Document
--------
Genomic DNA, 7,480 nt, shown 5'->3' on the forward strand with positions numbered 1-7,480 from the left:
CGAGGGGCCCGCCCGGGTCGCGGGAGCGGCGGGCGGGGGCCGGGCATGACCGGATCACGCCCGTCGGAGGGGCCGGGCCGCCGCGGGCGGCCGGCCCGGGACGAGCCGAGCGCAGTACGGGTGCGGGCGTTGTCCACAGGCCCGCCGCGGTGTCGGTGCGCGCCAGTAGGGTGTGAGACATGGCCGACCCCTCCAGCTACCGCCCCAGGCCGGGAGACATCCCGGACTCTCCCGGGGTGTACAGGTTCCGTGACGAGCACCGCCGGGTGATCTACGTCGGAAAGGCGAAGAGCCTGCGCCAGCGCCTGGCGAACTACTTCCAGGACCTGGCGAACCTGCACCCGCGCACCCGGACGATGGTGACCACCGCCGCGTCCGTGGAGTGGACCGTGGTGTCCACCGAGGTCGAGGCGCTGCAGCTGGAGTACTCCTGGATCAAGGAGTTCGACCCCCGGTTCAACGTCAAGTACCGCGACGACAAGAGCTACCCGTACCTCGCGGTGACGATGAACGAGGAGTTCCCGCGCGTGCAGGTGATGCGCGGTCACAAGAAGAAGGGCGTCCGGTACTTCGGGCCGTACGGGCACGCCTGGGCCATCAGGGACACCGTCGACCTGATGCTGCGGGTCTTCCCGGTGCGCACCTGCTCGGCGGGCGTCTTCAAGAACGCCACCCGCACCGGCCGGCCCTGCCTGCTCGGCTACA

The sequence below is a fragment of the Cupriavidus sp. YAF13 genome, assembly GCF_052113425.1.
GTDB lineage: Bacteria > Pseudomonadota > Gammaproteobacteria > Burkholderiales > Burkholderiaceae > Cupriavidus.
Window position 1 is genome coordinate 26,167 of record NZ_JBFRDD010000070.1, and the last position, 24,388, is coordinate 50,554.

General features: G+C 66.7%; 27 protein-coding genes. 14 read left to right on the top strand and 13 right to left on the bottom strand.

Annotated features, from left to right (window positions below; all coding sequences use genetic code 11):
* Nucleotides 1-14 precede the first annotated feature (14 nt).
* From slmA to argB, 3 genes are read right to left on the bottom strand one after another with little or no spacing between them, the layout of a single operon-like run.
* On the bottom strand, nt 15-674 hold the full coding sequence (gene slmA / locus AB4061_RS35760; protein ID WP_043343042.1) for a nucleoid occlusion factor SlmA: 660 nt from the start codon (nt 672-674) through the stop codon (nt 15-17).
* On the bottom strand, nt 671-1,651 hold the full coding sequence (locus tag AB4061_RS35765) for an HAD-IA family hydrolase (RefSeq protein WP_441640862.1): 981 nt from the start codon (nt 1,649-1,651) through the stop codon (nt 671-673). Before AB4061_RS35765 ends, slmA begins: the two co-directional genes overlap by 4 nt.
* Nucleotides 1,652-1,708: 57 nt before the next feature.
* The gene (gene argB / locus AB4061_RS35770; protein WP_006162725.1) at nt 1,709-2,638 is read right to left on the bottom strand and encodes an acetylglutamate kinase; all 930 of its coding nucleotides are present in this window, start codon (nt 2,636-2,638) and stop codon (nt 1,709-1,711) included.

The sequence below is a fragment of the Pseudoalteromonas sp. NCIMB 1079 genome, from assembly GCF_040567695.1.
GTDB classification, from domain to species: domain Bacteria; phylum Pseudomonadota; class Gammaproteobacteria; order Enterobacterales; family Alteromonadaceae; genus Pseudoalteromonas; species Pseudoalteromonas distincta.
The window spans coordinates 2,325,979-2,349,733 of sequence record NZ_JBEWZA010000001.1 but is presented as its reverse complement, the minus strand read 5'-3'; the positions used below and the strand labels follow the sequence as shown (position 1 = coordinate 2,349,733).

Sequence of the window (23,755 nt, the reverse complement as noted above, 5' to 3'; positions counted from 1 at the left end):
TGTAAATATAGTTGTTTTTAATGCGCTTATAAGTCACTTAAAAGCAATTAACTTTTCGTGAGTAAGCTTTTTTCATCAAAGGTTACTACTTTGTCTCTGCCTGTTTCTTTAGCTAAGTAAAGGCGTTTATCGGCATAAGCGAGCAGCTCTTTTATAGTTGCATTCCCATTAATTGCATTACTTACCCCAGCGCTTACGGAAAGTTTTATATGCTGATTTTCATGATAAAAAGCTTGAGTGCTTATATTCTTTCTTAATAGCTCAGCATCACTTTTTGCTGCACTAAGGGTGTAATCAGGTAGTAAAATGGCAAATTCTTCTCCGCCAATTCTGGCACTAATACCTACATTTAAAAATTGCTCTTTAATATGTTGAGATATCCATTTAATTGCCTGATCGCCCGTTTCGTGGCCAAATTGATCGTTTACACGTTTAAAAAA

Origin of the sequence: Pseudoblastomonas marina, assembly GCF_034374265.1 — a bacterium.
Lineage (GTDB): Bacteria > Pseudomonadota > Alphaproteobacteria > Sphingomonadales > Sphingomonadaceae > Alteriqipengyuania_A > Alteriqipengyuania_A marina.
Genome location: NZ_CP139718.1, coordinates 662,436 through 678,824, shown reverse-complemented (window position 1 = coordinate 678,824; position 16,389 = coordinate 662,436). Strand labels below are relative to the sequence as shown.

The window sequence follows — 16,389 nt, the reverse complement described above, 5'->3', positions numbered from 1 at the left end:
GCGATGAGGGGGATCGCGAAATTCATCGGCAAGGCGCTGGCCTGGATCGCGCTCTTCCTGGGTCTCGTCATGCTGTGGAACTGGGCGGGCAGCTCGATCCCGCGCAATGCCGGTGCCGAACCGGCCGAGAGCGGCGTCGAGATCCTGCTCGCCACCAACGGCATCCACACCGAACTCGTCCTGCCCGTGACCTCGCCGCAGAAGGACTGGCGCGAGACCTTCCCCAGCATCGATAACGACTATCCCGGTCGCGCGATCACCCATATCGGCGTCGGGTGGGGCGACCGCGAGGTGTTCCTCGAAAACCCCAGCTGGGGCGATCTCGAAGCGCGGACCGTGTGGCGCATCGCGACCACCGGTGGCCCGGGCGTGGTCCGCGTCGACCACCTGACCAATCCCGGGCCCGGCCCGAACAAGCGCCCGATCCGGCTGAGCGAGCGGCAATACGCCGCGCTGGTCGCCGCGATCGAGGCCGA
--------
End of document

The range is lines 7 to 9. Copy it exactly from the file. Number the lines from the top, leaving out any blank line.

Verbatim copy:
Annotated features, from left to right (window positions below; all coding sequences use genetic code 11):
* Nucleotides 1-14 precede the first annotated feature (14 nt).
* From slmA to argB, 3 genes are read right to left on the bottom strand one after another with little or no spacing between them, the layout of a single operon-like run.